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Egg prices rise to historic levels due to highly infectious bird flu

The wholesale price for eggs has reached historic levels ahead of Easter and Passover thanks to an avian flu that has swept across more than half the country.

Consumers might need to send the Easter Bunny a bill after decorating their eggs this year.

A highly-infectious avian flu is forcing farmers to kill millions of egg-laying birds across more than half the country, driving the price of eggs up to historic levels only days before Easter and Passover.

The wholesale price for white, large Midwest shell eggs is nearly three times as much as last year. The cost of a dozen surpassed $3 on March 31, which has only happened once before, according to market researchers Urner Barry.

The rising costs are driven in part by the bird flu outbreak that has been detected in at least 26 states and led to the death of millions of birds. The virus, which is rarely transmitted to humans, is hitting consumers as well as businesses that use large amount of eggs.

The prices of eggs has jumped dramatically in the past year, due in part to an avian flu forcing farmers to kill millions of birds.
The prices of eggs has jumped dramatically in the past year, due in part to an avian flu forcing farmers to kill millions of birds.TODAY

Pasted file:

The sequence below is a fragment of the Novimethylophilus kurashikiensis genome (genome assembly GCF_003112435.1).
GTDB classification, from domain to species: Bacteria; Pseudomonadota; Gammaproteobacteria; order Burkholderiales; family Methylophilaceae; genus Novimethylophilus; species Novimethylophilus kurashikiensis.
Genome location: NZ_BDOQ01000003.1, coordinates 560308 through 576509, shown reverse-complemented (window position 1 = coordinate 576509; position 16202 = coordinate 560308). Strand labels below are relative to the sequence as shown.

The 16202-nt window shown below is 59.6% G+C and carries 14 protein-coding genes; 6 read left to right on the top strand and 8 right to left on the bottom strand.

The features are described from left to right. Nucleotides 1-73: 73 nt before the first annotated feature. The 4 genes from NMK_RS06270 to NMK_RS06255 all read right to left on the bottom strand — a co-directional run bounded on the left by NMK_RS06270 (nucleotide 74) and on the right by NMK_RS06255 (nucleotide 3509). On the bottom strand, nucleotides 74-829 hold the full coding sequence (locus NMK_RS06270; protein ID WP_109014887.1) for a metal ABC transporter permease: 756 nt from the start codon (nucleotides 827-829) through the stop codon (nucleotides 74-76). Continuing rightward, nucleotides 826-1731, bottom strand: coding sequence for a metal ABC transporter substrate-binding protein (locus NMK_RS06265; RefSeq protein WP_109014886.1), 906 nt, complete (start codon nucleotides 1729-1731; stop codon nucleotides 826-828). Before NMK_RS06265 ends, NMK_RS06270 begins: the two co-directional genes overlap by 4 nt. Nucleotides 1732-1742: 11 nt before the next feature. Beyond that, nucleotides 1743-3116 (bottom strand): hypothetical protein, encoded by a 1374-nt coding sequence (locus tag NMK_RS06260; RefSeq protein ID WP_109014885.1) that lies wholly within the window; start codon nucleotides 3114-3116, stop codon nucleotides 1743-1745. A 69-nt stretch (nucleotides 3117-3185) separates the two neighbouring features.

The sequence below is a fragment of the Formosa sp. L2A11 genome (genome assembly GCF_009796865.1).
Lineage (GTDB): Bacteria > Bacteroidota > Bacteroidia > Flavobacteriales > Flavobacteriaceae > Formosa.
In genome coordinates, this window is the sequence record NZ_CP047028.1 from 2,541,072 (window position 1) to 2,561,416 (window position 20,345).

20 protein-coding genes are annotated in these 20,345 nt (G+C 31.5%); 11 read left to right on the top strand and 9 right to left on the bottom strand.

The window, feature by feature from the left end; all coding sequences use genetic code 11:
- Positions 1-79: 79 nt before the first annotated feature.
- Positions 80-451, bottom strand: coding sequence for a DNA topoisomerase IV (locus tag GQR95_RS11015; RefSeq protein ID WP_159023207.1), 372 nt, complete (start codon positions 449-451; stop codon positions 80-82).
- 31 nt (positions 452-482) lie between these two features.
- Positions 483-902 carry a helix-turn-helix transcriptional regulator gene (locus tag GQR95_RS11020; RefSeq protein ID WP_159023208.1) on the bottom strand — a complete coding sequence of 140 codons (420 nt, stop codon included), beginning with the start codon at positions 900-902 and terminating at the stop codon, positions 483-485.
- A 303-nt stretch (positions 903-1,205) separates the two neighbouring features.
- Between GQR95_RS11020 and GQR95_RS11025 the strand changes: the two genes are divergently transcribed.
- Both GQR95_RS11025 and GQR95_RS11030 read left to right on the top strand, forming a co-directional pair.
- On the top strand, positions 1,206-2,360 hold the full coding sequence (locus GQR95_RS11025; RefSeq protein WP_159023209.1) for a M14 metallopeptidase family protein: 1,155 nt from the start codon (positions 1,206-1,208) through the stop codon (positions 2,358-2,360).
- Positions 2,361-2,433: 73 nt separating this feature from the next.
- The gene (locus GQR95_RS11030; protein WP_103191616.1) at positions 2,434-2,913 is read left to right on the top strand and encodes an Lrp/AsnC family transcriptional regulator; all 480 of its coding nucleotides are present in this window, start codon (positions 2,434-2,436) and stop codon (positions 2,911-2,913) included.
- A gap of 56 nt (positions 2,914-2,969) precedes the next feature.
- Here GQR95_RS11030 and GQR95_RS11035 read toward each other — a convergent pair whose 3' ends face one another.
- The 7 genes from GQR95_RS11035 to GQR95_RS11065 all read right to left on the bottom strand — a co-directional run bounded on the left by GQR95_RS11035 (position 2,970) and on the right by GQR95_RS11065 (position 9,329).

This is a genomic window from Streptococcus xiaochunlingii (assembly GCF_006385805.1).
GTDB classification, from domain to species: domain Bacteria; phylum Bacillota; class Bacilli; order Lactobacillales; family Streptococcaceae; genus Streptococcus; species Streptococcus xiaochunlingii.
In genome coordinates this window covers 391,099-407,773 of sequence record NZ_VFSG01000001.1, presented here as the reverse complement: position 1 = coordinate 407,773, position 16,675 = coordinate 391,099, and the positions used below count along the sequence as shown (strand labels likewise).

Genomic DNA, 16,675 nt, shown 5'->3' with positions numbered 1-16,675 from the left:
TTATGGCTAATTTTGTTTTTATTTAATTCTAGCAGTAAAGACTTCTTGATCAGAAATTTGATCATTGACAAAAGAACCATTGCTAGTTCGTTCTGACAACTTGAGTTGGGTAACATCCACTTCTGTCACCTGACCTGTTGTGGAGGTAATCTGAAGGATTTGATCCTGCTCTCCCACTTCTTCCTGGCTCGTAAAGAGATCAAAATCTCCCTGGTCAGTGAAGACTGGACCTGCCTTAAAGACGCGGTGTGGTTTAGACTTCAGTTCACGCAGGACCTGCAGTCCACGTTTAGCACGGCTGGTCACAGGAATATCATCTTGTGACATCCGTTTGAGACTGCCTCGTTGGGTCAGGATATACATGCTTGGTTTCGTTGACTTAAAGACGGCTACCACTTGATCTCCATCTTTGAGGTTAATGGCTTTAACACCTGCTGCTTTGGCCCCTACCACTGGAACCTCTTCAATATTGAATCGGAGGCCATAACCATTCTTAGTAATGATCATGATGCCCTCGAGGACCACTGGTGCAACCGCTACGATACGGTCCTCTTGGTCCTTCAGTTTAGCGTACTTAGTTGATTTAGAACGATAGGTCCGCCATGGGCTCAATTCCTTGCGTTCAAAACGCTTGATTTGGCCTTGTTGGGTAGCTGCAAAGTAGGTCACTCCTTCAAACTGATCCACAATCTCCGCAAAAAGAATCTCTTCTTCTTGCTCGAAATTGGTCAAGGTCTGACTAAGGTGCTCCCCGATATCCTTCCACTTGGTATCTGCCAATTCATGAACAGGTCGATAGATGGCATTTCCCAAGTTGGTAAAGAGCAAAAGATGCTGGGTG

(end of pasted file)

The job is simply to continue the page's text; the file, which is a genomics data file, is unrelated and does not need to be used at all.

Renee Faris, the owner of Erie Coffeeshop & Bakery in Rutherford, New Jersey, goes through around 700 eggs a week and even more ahead of weekends like the upcoming Easter holiday.

"It’s pretty bad," Faris told NBC News correspondent Emilie Ikeda on TODAY Monday. "All of our stuff that is on our menu uses a lot of eggs."

The rise in the price of eggs comes as food prices have increased in several areas. From February 2021 until February 2022, milk prices have gone up 11.2%, candy has gone up 7.1%, and butter has gone up 5.5%, according to the U.S. Department of Labor's Consumer Price Index.

The U.S. Department of Agriculture predicts groceries could increase another 4% by the end of the year, while the cost of eating out could go up as much as 6.5%, according to the USDA's Food Prices Outlook report released last month.

"I don’t want to raise my prices, but unfortunately we might have to, and I’ve noticed that a lot of businesses are raising their prices," Faris said.

The silver lining is that the supply of eggs is not tight at the moment, so there are no shortages predicted on the level of something like toilet paper early the pandemic. Also, many retailers have absorbed the extra cost of eggs for now, but analysts warn they may soon have to pass those costs onto consumers through higher prices.